Senator John Boozman: Potential PAYGO Cuts Should Give Pause to Idea of Tackling Climate Change Through Reconciliation

U.S. Senator John Boozman (R-AR), Ranking Member of the U.S. Senate Committee on Agriculture, Nutrition, and Forestry, said the mandatory spending cuts that will result from the Democrats’ massive $1.9T reconciliation package should give pause to the idea of using the same process to further increase deficit spending to address climate change.

As Boozman recently highlighted, the Democrats’ decision to use the budget reconciliation process risks triggering billions of dollars in automatic spending reductions under statutory pay-as-you-go (PAYGO) rules. Unless federal law is changed, PAYGO will zero out virtually all farm program spending over the next five years.

Even with the threat of sequestration looming, Democrats continue to signal that the reconciliation process could be used to advance climate change policy and spending.

“By taking the go-it-alone approach, the majority is already in a position where they must reckon with massive sequestration cuts. Yet, Democrats in both chambers continue to talk about following this same misguided course to address climate change. We can’t help our farmers, ranchers and foresters tackle this very serious issue if we have to make devastating cuts to the very programs that they depend on to succeed,” Boozman said.

The House recently passed legislation to address potential PAYGO cuts, but the bill would have to garner enough support to reach the 60-vote threshold in the Senate.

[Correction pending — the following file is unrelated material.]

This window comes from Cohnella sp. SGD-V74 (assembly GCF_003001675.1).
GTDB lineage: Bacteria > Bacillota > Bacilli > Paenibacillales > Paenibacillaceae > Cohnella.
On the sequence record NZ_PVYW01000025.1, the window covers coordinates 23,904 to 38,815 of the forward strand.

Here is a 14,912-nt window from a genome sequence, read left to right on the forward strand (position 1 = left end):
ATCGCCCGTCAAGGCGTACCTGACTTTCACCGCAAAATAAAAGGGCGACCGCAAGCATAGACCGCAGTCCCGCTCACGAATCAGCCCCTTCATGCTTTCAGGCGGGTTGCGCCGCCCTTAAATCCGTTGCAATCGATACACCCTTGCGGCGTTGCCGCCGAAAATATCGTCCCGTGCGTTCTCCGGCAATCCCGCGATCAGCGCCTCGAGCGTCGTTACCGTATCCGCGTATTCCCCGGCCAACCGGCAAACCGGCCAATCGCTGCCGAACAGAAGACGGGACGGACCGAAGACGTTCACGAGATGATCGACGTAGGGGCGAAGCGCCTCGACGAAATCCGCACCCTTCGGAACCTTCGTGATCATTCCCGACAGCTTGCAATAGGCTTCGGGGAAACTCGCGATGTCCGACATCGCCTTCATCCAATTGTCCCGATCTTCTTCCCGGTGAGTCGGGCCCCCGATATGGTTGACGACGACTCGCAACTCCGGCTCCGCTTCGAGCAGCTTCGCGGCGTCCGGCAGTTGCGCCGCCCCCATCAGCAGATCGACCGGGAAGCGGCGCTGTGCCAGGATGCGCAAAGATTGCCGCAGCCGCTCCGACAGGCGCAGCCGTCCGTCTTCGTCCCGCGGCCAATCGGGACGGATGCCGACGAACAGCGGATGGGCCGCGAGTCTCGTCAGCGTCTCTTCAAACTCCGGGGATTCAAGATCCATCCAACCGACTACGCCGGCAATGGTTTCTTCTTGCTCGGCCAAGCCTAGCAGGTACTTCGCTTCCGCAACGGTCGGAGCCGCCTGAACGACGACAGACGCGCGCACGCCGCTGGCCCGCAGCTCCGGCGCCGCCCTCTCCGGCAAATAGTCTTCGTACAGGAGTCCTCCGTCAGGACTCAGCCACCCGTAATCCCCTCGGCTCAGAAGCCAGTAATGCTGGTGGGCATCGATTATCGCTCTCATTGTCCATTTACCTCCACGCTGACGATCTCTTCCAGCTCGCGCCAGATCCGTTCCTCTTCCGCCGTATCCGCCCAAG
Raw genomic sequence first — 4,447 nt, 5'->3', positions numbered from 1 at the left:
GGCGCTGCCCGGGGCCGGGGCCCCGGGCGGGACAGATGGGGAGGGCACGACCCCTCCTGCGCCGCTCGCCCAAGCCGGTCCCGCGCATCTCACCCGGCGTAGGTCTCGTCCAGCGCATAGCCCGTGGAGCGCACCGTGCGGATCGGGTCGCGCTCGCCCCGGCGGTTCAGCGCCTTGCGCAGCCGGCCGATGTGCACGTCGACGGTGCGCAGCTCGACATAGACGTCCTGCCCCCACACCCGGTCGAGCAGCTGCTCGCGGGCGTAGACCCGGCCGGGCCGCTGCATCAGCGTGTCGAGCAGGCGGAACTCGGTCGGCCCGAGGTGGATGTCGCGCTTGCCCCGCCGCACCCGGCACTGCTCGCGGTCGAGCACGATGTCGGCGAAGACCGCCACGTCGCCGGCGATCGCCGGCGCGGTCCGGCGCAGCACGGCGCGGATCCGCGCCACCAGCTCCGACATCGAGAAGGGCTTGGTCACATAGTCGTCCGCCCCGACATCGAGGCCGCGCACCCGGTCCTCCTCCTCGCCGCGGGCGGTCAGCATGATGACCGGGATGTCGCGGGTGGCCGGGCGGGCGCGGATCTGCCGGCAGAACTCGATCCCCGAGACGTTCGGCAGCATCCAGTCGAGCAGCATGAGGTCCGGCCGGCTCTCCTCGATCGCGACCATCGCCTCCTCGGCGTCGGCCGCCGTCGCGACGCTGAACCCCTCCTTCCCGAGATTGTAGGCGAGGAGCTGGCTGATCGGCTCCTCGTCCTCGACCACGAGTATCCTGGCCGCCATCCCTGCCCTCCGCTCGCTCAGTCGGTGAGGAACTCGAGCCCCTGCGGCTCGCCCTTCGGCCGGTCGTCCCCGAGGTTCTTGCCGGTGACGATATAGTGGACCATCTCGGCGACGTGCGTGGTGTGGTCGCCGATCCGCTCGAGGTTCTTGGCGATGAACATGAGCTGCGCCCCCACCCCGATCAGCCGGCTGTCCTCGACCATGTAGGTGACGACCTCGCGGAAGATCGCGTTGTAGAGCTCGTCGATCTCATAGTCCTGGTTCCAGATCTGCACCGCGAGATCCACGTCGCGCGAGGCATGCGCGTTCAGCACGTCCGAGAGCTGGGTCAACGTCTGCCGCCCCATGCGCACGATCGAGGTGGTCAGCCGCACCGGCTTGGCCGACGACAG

Boozman highlighted the dangers of moving climate change policies through budget reconciliation at a recent Senate agriculture committee hearing. He warned that pushing sweeping reforms through reconciliation, not only means the minority will not have input, but it also bypasses the Committee entirely and severely limits the ability of the agriculture and forestry communities to weigh in.

“Climate change policies impacting agriculture should be developed here, at the agriculture committee, on a bipartisan basis, as had long been our tradition. I would implore the agriculture and forestry stakeholder groups to consider whether this is an appropriate path forward to establish policies on an issue as important and complex as this. There is too much at stake for the agriculture sector and rural America for climate policies to be advanced in this manner,” Boozman said in his opening remarks during the hearing.